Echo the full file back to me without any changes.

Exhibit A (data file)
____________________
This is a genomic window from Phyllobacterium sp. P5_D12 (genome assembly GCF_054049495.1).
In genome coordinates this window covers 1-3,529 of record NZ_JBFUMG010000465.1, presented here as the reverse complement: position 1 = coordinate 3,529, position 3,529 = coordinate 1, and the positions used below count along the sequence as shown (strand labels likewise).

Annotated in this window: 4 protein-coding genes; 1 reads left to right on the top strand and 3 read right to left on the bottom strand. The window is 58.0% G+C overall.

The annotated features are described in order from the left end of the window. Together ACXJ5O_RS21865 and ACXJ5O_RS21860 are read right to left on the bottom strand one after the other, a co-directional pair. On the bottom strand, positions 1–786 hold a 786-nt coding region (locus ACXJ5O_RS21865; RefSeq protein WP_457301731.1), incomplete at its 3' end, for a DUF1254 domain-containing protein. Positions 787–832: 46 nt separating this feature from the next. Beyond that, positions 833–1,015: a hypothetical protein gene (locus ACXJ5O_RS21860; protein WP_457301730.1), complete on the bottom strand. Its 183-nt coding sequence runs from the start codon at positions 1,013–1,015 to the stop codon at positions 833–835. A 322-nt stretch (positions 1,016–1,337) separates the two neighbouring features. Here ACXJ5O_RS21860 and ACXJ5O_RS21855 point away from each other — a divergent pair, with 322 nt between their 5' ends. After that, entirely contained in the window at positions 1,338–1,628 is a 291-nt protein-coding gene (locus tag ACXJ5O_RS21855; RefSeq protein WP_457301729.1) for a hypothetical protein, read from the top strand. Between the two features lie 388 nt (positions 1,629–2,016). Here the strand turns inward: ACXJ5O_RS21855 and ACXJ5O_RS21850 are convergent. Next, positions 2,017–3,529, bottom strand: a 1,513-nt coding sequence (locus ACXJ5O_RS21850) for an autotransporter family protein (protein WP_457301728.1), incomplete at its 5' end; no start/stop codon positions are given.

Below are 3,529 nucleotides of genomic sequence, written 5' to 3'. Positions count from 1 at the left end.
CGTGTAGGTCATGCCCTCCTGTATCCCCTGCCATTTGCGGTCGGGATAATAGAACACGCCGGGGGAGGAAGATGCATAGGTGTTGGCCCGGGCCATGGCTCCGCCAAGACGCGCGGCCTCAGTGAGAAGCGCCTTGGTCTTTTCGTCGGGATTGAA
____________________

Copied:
This is a genomic window from Phyllobacterium sp. P5_D12 (genome assembly GCF_054049495.1).
In genome coordinates this window covers 1-3,529 of record NZ_JBFUMG010000465.1, presented here as the reverse complement: position 1 = coordinate 3,529, position 3,529 = coordinate 1, and the positions used below count along the sequence as shown (strand labels likewise).

Annotated in this window: 4 protein-coding genes; 1 reads left to right on the top strand and 3 read right to left on the bottom strand. The window is 58.0% G+C overall.

The annotated features are described in order from the left end of the window. Together ACXJ5O_RS21865 and ACXJ5O_RS21860 are read right to left on the bottom strand one after the other, a co-directional pair. On the bottom strand, positions 1–786 hold a 786-nt coding region (locus ACXJ5O_RS21865; RefSeq protein WP_457301731.1), incomplete at its 3' end, for a DUF1254 domain-containing protein. Positions 787–832: 46 nt separating this feature from the next. Beyond that, positions 833–1,015: a hypothetical protein gene (locus ACXJ5O_RS21860; protein WP_457301730.1), complete on the bottom strand. Its 183-nt coding sequence runs from the start codon at positions 1,013–1,015 to the stop codon at positions 833–835. A 322-nt stretch (positions 1,016–1,337) separates the two neighbouring features. Here ACXJ5O_RS21860 and ACXJ5O_RS21855 point away from each other — a divergent pair, with 322 nt between their 5' ends. After that, entirely contained in the window at positions 1,338–1,628 is a 291-nt protein-coding gene (locus tag ACXJ5O_RS21855; RefSeq protein WP_457301729.1) for a hypothetical protein, read from the top strand. Between the two features lie 388 nt (positions 1,629–2,016). Here the strand turns inward: ACXJ5O_RS21855 and ACXJ5O_RS21850 are convergent. Next, positions 2,017–3,529, bottom strand: a 1,513-nt coding sequence (locus ACXJ5O_RS21850) for an autotransporter family protein (protein WP_457301728.1), incomplete at its 5' end; no start/stop codon positions are given.

Below are 3,529 nucleotides of genomic sequence, written 5' to 3'. Positions count from 1 at the left end.
CGTGTAGGTCATGCCCTCCTGTATCCCCTGCCATTTGCGGTCGGGATAATAGAACACGCCGGGGGAGGAAGATGCATAGGTGTTGGCCCGGGCCATGGCTCCGCCAAGACGCGCGGCCTCAGTGAGAAGCGCCTTGGTCTTTTCGTCGGGATTGAA